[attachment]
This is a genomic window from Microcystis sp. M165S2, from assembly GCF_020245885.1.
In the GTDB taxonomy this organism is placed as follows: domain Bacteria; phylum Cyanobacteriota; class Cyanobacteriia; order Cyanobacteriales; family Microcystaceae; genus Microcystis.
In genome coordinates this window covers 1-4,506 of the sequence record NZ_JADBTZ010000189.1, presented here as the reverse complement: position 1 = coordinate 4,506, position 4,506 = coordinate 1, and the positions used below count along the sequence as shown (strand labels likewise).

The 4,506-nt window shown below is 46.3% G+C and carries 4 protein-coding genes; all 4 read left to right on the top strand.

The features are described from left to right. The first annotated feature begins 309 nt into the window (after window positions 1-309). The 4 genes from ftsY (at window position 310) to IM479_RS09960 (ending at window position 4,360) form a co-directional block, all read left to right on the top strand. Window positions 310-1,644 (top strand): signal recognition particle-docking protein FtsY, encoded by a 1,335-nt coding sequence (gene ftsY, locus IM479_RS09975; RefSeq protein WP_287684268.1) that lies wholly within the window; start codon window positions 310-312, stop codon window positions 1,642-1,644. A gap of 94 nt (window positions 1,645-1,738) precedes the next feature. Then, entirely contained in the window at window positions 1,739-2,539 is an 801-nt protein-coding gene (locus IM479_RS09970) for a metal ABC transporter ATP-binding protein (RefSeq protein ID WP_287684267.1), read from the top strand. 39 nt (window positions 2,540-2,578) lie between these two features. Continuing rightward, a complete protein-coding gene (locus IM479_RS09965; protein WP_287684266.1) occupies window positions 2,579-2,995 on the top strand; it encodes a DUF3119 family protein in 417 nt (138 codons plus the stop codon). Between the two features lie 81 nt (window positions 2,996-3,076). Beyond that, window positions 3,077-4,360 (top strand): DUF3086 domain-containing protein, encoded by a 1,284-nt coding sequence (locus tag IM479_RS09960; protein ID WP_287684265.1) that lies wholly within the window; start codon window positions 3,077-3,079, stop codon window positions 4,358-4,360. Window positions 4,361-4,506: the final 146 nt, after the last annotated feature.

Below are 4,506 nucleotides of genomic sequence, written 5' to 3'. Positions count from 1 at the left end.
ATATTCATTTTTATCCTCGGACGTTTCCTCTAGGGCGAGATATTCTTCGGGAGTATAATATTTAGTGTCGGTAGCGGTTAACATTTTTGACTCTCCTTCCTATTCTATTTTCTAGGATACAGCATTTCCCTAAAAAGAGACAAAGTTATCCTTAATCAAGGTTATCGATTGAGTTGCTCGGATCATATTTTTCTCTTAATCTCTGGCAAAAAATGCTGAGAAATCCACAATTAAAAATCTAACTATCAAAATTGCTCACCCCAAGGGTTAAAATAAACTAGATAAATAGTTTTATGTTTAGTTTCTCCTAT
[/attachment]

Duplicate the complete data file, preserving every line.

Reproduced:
This is a genomic window from Microcystis sp. M165S2, from assembly GCF_020245885.1.
In the GTDB taxonomy this organism is placed as follows: domain Bacteria; phylum Cyanobacteriota; class Cyanobacteriia; order Cyanobacteriales; family Microcystaceae; genus Microcystis.
In genome coordinates this window covers 1-4,506 of the sequence record NZ_JADBTZ010000189.1, presented here as the reverse complement: position 1 = coordinate 4,506, position 4,506 = coordinate 1, and the positions used below count along the sequence as shown (strand labels likewise).

The 4,506-nt window shown below is 46.3% G+C and carries 4 protein-coding genes; all 4 read left to right on the top strand.

The features are described from left to right. The first annotated feature begins 309 nt into the window (after window positions 1-309). The 4 genes from ftsY (at window position 310) to IM479_RS09960 (ending at window position 4,360) form a co-directional block, all read left to right on the top strand. Window positions 310-1,644 (top strand): signal recognition particle-docking protein FtsY, encoded by a 1,335-nt coding sequence (gene ftsY, locus IM479_RS09975; RefSeq protein WP_287684268.1) that lies wholly within the window; start codon window positions 310-312, stop codon window positions 1,642-1,644. A gap of 94 nt (window positions 1,645-1,738) precedes the next feature. Then, entirely contained in the window at window positions 1,739-2,539 is an 801-nt protein-coding gene (locus IM479_RS09970) for a metal ABC transporter ATP-binding protein (RefSeq protein ID WP_287684267.1), read from the top strand. 39 nt (window positions 2,540-2,578) lie between these two features. Continuing rightward, a complete protein-coding gene (locus IM479_RS09965; protein WP_287684266.1) occupies window positions 2,579-2,995 on the top strand; it encodes a DUF3119 family protein in 417 nt (138 codons plus the stop codon). Between the two features lie 81 nt (window positions 2,996-3,076). Beyond that, window positions 3,077-4,360 (top strand): DUF3086 domain-containing protein, encoded by a 1,284-nt coding sequence (locus tag IM479_RS09960; protein ID WP_287684265.1) that lies wholly within the window; start codon window positions 3,077-3,079, stop codon window positions 4,358-4,360. Window positions 4,361-4,506: the final 146 nt, after the last annotated feature.

Below are 4,506 nucleotides of genomic sequence, written 5' to 3'. Positions count from 1 at the left end.
ATATTCATTTTTATCCTCGGACGTTTCCTCTAGGGCGAGATATTCTTCGGGAGTATAATATTTAGTGTCGGTAGCGGTTAACATTTTTGACTCTCCTTCCTATTCTATTTTCTAGGATACAGCATTTCCCTAAAAAGAGACAAAGTTATCCTTAATCAAGGTTATCGATTGAGTTGCTCGGATCATATTTTTCTCTTAATCTCTGGCAAAAAATGCTGAGAAATCCACAATTAAAAATCTAACTATCAAAATTGCTCACCCCAAGGGTTAAAATAAACTAGATAAATAGTTTTATGTTTAGTTTCTCCTAT